There are 64 species of Herons that are generally found near freshwater. These birds have long necks to help them catch fish, which is what they prefer to eat. Their wingspans can reach nearly 6.5 feet.

While a Northern mockingbird's wingspan can only reach about ten inches, you can spot it right away, because it has darker wings and a tail that have white tips. This beauty can be found in the south during rougher winters.

The swallow can fly at up to 40 miles per hour. It does help that the bird only weighs about a half of an ounce. These birds are able to run as well, though they can't run as fast as they fly.

The black-capped chickadee is the state bird of Massachusetts. It's a small bird, but it looks pretty aerodynamic with its small thin tail and fascinating markings. The cap on its head helps it avoid predators.

As tree-dwelling birds found in North America, the common grackle is known to be found in large numbers (and definitely not on an endangered species list). They are smaller birds, only reaching about 1.3 inches in length.

The dark-eyed junco is a bird that is very close to the sparrow. It measures about 6.5 inches in length, but only weighs just over a half of an ounce. They can be found in North America, and as far north as the Arctic.

There are different species of thrush, including the American robin. These songbirds have distinct voices that carry. They are usually found on forest floors, sifting through brush and undergrowth.

While the brown-headed cowbird's name is quite the mouthful, these birds are actually very common in the subtropical areas of North America. They can also be found in the southern United States and Mexico.

These spotted birds can be found in the warmer parts of North America, Cuba and the Cayman Islands. They are actually a species of woodpecker, but unlike most woodpeckers, northern flickers migrate.

You may know the great horned owl as the tiger owl or hoot owl, but this large owl is one of the most common found in the United States. Great horned owls usually mate when the weather is cold in January and February.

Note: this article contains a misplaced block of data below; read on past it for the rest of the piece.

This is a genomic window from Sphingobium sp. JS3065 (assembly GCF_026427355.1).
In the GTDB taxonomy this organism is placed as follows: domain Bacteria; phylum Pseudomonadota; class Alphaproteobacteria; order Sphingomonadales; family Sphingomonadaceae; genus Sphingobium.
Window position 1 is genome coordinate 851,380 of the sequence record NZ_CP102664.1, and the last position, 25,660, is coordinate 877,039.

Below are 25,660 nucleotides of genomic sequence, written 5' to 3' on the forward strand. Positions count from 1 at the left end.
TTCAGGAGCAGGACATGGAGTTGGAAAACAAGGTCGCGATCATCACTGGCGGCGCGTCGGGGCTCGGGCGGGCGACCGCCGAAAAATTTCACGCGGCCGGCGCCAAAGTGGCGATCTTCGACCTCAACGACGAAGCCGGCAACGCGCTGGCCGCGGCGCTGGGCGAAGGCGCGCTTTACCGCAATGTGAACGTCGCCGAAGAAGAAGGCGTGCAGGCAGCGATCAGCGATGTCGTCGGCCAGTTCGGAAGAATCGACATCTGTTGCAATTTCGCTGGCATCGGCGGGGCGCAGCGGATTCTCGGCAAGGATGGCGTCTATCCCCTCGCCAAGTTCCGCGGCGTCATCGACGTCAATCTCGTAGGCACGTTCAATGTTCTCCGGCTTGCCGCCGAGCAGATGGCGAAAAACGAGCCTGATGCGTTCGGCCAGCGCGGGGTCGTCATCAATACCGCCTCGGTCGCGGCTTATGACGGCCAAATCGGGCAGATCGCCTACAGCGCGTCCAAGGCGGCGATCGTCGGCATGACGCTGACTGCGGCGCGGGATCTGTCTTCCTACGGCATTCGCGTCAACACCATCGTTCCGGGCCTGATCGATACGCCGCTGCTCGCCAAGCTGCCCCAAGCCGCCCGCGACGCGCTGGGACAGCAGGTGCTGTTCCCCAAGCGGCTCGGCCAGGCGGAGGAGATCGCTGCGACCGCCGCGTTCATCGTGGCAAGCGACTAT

These little birds look very much like blue jays and cardinals, but they are a pale gray and tan color, and some even have yellow bellies and tips on their tails. They are often found in North and Central America.

If you live in a large city, you probably think that pigeons are the grossest animals on the planet. However, pigeons are actually incredibly intelligent creatures ... why do you think they live in cities? Where else are people going to throw food on the ground for free?

The pygmy nuthatch is a very small bird. It only weighs just over a quarter of an ounce and is about four inches long. These little birds have pale blue wings and white bellies. Their wings have black tips.

The great egret can be found pretty much everywhere, including Asia, Africa, and North and South America. They have also been spotted in Southern Europe. They prefer fish, but they don't mind eating frogs and mice as well.

An American kestrel is actually a falcon. They are the smallest falcons that are found in North America, weighing in at only about 4 ounces. These birds are not endangered by any means, as they are birds of prey.

The downy woodpecker is the smallest species of woodpecker that can be found in North America. They weigh just less than one ounce, but they are the ones that you will probably see in your feeder in your backyard.

Turkey vultures are often found in North America, and if you've ever passed one on the road, you probably felt very unsafe, even if you were in your car. These beasts are frightening to look at, to say the least.

Turkeys have gone down in history as the only animals that the President of the United States has pardoned every year. While it's a fun joke, Turkeys are a great way to feed a lot of people, as they grow quickly and produce a lot of meat.

You can usually find a swan near a freshwater lake. They feed on fish and are closely related to geese and ducks. A swan can reach over 25 pounds with a wingspan of nearly nine feet (for certain species).

We all know that hawks are birds of prey, but the method that the Cooper's hawk uses is a little intense. It will catch a bird out of midair and squeeze it over and over again until it dies.

A white-crowned sparrow has a gray face along with a cap on its head that has black and white stripes. This cap looks a little bit like a crown, which is how this bird got its name.

While Baltimore orioles eat nectar and fruits in the fall, they feed mostly on insects in the summertime. These vibrant birds are very small, but can be spotted from a mile away because of their color.

Mallards are a very common species of duck found throughout North and South America as well as Eurasia and North Africa. These ducks prefer freshwater lakes and usually feed on small fish.